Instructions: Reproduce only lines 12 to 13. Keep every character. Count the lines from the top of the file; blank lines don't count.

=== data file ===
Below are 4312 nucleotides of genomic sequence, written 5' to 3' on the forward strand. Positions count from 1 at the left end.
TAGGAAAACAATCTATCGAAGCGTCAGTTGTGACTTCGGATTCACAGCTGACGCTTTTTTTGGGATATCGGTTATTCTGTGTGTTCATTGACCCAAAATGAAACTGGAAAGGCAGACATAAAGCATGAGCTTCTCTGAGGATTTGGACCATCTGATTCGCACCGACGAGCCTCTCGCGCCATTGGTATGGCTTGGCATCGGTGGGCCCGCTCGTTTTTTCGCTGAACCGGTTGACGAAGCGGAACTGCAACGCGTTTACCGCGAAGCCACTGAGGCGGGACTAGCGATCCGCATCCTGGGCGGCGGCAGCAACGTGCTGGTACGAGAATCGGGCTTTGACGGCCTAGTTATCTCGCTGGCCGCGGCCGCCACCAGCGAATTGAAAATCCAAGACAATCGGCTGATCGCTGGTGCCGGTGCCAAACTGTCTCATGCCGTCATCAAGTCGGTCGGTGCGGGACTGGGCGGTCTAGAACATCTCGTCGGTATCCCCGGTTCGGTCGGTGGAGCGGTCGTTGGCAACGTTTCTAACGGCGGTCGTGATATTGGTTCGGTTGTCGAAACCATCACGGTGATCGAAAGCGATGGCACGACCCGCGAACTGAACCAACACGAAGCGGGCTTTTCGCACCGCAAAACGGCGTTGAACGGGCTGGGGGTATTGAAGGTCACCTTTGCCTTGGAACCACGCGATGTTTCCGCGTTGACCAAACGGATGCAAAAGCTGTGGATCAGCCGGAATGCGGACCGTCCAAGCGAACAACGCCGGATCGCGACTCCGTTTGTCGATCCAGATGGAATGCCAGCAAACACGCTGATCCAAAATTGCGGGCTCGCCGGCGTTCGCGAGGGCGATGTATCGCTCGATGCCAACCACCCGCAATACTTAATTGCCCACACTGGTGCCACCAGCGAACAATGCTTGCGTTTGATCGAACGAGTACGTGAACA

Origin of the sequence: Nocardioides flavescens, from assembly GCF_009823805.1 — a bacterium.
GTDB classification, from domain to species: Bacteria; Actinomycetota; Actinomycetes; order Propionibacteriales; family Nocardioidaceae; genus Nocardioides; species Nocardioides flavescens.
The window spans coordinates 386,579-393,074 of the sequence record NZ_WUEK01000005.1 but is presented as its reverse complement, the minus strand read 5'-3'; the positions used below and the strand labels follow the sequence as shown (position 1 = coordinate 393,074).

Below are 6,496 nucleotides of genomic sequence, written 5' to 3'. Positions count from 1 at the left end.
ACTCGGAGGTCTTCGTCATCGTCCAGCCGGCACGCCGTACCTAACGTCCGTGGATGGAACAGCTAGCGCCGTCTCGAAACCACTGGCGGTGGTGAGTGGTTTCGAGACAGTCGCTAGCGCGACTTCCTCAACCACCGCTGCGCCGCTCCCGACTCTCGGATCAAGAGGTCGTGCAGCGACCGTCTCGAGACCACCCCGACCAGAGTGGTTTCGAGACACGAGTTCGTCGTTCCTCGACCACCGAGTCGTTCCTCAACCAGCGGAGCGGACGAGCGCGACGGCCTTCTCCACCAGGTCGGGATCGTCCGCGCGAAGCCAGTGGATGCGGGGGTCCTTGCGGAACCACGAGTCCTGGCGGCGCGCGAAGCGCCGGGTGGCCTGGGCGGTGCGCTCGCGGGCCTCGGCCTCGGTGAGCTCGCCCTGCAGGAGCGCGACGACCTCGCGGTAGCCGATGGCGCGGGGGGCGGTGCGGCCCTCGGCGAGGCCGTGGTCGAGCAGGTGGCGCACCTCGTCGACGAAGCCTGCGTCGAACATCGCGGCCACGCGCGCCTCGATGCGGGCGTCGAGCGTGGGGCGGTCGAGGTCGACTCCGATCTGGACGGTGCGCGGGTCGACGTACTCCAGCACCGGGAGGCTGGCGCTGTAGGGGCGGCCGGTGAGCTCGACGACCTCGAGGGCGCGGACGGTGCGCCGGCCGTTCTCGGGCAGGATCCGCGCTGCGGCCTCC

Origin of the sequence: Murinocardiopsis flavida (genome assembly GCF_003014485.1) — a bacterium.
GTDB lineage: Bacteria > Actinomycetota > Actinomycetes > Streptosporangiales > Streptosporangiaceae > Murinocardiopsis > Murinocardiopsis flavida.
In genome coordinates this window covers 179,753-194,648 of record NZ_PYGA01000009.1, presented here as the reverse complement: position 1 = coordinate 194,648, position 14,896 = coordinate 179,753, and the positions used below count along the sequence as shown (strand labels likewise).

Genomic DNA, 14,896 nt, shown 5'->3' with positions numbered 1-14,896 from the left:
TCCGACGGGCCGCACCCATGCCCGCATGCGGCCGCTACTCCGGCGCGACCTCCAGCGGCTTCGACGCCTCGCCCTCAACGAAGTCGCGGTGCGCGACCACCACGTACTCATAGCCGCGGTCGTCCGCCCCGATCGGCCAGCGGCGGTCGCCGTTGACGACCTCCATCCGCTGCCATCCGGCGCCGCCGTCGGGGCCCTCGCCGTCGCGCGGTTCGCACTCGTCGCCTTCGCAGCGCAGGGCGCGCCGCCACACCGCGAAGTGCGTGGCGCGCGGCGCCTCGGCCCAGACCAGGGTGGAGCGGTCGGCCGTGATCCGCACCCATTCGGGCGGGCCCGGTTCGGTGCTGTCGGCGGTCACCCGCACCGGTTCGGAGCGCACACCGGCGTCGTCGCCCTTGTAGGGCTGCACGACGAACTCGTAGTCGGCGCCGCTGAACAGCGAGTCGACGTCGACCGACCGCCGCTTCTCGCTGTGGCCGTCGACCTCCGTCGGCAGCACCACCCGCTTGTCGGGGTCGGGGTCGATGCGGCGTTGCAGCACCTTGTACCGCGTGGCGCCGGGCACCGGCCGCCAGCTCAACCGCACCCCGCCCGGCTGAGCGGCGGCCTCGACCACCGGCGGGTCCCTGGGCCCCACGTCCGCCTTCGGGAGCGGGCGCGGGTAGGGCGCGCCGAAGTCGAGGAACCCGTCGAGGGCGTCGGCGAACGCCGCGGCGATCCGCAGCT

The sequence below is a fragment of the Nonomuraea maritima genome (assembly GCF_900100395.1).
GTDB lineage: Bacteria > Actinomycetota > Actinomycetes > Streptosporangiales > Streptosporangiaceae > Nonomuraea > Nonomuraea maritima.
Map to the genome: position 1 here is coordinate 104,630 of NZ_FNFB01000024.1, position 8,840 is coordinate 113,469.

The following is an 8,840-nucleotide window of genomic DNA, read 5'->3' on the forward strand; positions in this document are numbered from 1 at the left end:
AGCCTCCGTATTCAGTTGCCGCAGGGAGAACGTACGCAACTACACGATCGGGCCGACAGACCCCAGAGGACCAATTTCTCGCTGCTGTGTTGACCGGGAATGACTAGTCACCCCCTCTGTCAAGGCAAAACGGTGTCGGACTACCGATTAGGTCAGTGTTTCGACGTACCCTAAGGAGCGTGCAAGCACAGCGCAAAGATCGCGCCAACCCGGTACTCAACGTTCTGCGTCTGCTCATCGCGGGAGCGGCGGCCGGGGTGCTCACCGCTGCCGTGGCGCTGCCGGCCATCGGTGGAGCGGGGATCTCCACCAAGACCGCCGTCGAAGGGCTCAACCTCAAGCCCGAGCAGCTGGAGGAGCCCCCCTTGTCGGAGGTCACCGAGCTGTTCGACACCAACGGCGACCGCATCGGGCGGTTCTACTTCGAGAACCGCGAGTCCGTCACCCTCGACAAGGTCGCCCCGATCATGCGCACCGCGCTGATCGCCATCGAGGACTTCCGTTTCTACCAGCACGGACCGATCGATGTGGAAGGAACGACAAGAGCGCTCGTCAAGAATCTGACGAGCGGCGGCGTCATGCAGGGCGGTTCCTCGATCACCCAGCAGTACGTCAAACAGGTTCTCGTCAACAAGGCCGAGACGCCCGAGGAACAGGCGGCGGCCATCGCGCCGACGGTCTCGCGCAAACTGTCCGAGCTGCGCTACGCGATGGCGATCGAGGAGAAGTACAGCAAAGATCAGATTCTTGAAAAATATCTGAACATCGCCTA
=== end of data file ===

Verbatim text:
TCCGACGGGCCGCACCCATGCCCGCATGCGGCCGCTACTCCGGCGCGACCTCCAGCGGCTTCGACGCCTCGCCCTCAACGAAGTCGCGGTGCGCGACCACCACGTACTCATAGCCGCGGTCGTCCGCCCCGATCGGCCAGCGGCGGTCGCCGTTGACGACCTCCATCCGCTGCCATCCGGCGCCGCCGTCGGGGCCCTCGCCGTCGCGCGGTTCGCACTCGTCGCCTTCGCAGCGCAGGGCGCGCCGCCACACCGCGAAGTGCGTGGCGCGCGGCGCCTCGGCCCAGACCAGGGTGGAGCGGTCGGCCGTGATCCGCACCCATTCGGGCGGGCCCGGTTCGGTGCTGTCGGCGGTCACCCGCACCGGTTCGGAGCGCACACCGGCGTCGTCGCCCTTGTAGGGCTGCACGACGAACTCGTAGTCGGCGCCGCTGAACAGCGAGTCGACGTCGACCGACCGCCGCTTCTCGCTGTGGCCGTCGACCTCCGTCGGCAGCACCACCCGCTTGTCGGGGTCGGGGTCGATGCGGCGTTGCAGCACCTTGTACCGCGTGGCGCCGGGCACCGGCCGCCAGCTCAACCGCACCCCGCCCGGCTGAGCGGCGGCCTCGACCACCGGCGGGTCCCTGGGCCCCACGTCCGCCTTCGGGAGCGGGCGCGGGTAGGGCGCGCCGAAGTCGAGGAACCCGTCGAGGGCGTCGGCGAACGCCGCGGCGATCCGCAGCT

The sequence below is a fragment of the Nonomuraea maritima genome (assembly GCF_900100395.1).